Can I File a Consumer Proposal After Bankruptcy?

Filing a Proposal Following a Bankruptcy

Filing a consumer proposal to your creditors can be a smart decision when you’re struggling with unmanageable debt.

Many people are able to use this method to get their finances back on track, but it’s hard to know exactly when you can file one for yourself.

The short answer to the question above is “Yes”.

Of course, though, it’s more complicated when you delve a little deeper.

What Is A Consumer Proposal?

A consumer proposal is covered under the Bankruptcy and Insolvency Act in Canada, and is a document which is designed to enable people to negotiate with their creditors to come to an agreement which works for both parties.

Filing a consumer proposal initiates a stay of proceedings, protecting you from threats of legal action and harassment from your creditors, while also halting any current court cases related to your debt in their tracks.

Bankruptcy Canada can help you to write a successful consumer proposal.

After Your Bankruptcy Discharge

Once you’ve been discharged from bankruptcy you will be free from the restrictions which it places on you.

This means that you will be able to file a consumer proposal like anyone else, no matter how long it’s taken you to get to this position.

If You’ve Not Been Discharged

For those who haven’t been discharged from their bankruptcy, this process is going to be a little more complicated.

To start, you won’t be able to file a consumer proposal without the approval of the creditors of your bankruptcy estate.

They may be willing to negotiate at this stage, but many lenders view the stability and guarantee of bankruptcy to be preferable to a less formal arrangement which doesn’t provide them with the same security.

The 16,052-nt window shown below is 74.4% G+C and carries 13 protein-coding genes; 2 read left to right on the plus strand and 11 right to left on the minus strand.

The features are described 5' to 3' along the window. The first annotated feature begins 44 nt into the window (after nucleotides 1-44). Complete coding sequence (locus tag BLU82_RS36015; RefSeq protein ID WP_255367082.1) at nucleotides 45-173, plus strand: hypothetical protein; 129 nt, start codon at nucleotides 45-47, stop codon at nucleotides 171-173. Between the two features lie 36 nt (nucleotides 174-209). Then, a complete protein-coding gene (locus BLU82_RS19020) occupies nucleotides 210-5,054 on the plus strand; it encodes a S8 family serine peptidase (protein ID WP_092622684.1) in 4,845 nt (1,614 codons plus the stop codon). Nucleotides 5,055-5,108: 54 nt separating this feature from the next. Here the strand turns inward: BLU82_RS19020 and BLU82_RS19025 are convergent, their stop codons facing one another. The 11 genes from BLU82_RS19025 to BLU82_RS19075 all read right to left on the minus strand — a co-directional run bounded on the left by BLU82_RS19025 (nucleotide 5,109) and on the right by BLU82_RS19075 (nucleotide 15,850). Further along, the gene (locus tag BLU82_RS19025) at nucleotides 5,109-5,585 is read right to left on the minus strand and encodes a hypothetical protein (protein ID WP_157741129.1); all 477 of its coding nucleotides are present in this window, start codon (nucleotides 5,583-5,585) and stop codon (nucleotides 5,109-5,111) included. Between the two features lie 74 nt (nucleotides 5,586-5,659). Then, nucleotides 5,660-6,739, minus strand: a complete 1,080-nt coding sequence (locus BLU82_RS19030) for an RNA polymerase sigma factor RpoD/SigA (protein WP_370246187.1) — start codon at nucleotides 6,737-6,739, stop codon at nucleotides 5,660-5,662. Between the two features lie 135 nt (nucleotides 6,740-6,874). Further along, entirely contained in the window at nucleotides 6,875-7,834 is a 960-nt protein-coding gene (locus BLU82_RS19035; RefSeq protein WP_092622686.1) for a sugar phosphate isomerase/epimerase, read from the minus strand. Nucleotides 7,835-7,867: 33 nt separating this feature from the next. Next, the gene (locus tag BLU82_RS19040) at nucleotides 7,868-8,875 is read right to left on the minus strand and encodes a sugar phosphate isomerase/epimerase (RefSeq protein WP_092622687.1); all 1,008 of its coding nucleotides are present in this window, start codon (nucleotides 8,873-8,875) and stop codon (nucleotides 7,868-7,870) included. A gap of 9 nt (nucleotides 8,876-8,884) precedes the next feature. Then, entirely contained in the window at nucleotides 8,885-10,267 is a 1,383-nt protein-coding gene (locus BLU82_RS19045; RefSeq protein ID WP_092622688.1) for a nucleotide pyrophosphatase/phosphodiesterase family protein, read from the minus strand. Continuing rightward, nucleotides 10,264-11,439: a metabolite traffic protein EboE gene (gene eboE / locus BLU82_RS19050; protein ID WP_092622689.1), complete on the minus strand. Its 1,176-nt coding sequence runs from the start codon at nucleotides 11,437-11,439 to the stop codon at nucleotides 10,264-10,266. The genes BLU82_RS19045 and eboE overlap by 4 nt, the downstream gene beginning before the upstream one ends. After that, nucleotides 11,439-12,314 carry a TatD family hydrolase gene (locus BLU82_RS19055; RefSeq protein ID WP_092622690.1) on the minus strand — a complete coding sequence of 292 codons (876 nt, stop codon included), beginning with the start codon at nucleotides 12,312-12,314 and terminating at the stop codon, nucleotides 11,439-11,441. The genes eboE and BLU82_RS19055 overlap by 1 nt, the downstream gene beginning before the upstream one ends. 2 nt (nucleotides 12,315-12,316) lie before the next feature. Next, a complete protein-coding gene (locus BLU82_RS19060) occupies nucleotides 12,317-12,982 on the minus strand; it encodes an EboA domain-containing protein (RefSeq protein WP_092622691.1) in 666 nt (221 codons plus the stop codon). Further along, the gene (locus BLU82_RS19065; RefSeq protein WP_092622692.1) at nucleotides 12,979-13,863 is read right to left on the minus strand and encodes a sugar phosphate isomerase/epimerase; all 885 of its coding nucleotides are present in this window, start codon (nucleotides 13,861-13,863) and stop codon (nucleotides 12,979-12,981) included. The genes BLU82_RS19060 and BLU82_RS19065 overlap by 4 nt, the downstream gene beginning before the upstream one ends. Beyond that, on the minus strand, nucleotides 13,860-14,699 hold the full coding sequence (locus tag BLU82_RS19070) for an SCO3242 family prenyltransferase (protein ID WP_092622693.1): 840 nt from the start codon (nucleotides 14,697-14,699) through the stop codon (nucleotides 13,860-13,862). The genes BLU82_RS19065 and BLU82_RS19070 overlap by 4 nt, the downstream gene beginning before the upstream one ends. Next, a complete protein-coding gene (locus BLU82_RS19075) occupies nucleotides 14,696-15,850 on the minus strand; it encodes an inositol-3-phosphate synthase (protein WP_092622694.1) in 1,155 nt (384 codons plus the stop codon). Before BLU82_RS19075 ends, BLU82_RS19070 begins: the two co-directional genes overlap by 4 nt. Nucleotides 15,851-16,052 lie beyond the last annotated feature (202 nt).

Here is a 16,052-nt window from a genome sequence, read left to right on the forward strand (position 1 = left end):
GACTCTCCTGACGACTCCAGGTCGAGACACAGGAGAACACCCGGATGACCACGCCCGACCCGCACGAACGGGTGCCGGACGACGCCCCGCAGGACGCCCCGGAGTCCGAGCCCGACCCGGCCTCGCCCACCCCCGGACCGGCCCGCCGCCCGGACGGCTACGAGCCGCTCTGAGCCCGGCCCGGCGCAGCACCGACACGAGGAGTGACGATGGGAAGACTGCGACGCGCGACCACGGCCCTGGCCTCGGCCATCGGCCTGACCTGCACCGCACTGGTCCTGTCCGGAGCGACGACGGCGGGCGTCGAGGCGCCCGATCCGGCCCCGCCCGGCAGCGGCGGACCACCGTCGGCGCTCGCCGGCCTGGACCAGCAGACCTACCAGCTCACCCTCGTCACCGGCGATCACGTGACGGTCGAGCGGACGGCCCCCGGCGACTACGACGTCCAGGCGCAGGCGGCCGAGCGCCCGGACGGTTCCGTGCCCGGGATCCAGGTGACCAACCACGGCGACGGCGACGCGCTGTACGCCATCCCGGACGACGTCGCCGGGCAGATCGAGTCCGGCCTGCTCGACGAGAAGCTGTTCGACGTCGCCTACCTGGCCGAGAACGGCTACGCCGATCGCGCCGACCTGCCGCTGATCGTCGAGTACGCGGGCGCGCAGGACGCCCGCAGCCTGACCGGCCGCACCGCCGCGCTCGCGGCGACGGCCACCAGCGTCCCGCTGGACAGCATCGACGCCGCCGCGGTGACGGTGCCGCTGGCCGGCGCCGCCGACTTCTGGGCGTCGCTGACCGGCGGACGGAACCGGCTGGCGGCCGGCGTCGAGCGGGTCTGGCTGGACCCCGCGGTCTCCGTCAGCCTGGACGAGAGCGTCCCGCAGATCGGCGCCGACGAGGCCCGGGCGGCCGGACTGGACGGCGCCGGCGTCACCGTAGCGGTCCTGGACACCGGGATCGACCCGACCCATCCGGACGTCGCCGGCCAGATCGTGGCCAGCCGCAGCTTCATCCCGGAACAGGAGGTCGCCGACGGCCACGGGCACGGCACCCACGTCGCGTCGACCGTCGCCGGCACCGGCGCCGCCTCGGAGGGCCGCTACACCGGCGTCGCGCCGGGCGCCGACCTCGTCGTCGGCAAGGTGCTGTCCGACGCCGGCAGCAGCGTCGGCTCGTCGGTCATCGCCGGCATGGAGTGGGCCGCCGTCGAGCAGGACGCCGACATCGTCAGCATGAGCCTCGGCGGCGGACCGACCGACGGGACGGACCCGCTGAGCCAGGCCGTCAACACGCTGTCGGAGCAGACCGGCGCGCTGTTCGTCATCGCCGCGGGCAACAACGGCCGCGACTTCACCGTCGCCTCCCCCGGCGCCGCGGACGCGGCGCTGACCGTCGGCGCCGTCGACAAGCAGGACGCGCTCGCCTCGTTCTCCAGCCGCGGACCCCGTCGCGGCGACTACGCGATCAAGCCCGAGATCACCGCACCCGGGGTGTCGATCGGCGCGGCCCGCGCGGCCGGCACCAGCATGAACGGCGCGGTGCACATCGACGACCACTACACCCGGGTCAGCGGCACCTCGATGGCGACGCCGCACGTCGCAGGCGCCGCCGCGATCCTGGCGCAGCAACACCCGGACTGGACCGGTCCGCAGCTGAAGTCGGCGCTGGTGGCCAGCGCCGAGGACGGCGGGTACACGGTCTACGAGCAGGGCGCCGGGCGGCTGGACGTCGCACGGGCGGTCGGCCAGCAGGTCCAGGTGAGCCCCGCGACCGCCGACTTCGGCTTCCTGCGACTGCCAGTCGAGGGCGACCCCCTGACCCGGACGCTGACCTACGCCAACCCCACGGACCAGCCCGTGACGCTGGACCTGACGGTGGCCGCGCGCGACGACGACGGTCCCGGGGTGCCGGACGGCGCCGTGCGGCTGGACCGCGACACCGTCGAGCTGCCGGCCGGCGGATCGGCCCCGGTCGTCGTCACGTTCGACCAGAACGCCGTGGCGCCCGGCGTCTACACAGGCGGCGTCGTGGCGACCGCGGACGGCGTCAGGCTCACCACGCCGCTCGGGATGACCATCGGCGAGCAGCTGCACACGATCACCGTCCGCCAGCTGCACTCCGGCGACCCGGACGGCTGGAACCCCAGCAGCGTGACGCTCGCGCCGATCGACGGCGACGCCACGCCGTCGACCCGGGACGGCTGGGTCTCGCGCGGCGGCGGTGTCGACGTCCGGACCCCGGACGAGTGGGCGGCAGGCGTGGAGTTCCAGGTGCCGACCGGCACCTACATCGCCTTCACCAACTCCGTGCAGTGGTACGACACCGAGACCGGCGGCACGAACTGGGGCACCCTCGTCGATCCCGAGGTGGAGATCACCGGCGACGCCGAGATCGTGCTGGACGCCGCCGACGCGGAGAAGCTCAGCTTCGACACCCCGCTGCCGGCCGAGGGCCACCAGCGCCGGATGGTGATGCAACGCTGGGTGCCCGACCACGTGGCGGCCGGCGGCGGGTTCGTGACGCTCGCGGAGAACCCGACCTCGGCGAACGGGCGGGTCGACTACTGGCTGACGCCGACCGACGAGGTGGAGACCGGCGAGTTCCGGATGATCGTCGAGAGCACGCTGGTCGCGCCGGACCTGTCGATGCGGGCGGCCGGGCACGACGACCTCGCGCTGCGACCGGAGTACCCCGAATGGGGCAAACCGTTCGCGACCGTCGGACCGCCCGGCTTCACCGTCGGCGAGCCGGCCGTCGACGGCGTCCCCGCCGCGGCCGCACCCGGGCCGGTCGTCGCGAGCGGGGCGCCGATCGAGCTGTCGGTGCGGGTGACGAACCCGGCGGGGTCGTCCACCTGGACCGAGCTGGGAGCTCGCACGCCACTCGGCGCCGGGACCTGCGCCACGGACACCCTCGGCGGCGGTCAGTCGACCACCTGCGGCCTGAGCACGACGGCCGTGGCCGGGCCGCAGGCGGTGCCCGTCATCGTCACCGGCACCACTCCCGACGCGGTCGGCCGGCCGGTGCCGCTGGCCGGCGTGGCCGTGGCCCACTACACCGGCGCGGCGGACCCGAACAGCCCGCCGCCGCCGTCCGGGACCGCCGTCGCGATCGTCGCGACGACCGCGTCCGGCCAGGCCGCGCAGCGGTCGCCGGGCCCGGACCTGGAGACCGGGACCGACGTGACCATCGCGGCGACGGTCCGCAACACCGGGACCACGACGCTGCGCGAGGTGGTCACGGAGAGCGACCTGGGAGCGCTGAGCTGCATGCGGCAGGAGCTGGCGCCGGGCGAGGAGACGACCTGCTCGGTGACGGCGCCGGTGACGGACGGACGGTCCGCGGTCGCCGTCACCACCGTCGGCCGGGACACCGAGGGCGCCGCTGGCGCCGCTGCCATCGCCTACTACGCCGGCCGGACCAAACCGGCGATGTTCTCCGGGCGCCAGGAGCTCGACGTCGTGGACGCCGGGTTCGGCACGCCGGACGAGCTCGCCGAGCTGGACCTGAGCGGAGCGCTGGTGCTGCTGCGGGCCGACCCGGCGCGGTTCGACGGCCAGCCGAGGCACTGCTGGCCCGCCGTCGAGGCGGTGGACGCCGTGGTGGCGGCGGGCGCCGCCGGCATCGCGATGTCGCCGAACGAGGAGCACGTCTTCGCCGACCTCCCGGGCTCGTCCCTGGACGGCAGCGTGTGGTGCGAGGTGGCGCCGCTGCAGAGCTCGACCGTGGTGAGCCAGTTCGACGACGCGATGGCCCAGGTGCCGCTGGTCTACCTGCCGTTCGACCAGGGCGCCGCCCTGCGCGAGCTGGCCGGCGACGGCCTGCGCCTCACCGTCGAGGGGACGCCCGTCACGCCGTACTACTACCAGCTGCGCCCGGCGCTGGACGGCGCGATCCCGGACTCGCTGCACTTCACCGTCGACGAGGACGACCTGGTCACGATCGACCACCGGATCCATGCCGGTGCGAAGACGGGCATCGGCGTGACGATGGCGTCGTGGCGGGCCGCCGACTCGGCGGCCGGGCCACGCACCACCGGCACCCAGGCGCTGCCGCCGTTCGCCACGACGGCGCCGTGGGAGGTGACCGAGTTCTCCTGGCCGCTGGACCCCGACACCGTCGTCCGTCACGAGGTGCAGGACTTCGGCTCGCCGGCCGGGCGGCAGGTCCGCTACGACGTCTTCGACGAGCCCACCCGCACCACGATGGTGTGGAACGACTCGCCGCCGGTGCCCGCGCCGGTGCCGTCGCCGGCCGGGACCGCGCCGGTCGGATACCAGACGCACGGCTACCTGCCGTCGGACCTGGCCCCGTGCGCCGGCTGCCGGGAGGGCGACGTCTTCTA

You can’t file a consumer proposal towards any new debts you’ve incurred since filing for bankruptcy.

The process of requesting and filing a consumer proposal before being discharged from bankruptcy comes with several steps.

Your trustee will be able to handle much of the work for you, but it’s worth being aware of what they will be doing to ensure that you know what to expect from it.

 

  • Your trustee will arrange a meeting with your creditors to work to get permission to file a consumer proposal during your bankruptcy.

 

  • You will work with your trustee to draft your consumer proposal. Bankruptcy Canada can help you at this stage, having spent more than two decades working with clients as a trustee to write successful consumer proposals.

 

  • The creditors have 45 days to review your consumer proposal, and they will usually use this entire window. There are three possible outcomes from this.

 

    • If you receive no votes, it will be assumed that the consumer proposal has been accepted by the creditors.

 

    • If less than 25% of the votes received are for “no”, the consumer proposal will have been accepted by the creditors.

 

    • When more than 25% of the votes are “no”, you will have to have a meeting with your creditors and trustee to discuss what can be changed to have the proposal accepted. This will usually be done when the creditors want larger monthly payments, and they will have leverage here when the amount you’re offering is less than what you pay as the result of your bankruptcy

 

  • Once your creditors have accepted your proposal, there will be a 15 day waiting period to give them a chance to have it reviewed by a court. If they do nothing during this time, your proposal will be accepted by the court and your bankruptcy will be annulled, providing you with a great deal more financial freedom.

 

Filing a consumer proposal at the right time can be a smart move during bankruptcy.

Some creditors will be more open to this than others, but having the right team behind you will often matter more than anything else.

Bankruptcy Canada is here to help with your consumer proposals, and we’re happy to offer confidential and obligation free advice.

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